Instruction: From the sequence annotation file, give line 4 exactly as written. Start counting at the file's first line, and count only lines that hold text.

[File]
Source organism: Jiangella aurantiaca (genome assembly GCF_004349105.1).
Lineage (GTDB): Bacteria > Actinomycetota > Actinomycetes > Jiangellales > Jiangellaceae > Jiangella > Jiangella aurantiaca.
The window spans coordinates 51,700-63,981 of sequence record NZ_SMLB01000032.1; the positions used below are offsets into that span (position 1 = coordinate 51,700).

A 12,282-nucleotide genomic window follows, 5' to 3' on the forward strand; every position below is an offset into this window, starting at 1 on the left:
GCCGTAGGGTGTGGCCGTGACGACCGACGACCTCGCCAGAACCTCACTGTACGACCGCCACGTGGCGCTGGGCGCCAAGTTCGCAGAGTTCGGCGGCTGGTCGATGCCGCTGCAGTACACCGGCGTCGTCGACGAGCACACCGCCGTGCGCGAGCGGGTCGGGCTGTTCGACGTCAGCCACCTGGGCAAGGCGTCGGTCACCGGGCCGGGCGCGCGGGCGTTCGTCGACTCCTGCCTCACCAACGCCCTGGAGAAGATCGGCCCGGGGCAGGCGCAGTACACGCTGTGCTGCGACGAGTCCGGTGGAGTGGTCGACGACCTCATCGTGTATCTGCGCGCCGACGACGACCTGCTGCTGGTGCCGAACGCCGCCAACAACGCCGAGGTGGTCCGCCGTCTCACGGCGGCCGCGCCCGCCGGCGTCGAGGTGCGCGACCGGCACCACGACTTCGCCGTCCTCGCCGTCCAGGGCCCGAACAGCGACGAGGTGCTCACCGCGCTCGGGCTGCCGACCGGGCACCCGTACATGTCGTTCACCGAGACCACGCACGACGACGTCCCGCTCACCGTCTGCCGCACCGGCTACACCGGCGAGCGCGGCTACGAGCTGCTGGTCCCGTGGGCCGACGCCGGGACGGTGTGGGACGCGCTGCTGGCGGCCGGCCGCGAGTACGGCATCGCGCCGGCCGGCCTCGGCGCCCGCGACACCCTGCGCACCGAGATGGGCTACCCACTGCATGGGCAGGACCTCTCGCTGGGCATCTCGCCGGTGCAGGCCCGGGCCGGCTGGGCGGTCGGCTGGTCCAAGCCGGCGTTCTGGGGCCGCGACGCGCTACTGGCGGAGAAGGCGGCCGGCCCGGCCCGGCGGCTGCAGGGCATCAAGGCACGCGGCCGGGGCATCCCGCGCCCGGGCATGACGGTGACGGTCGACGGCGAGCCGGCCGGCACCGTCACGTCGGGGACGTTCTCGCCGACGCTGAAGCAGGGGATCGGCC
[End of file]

A 12,282-nucleotide genomic window follows, 5' to 3' on the forward strand; every position below is an offset into this window, starting at 1 on the left: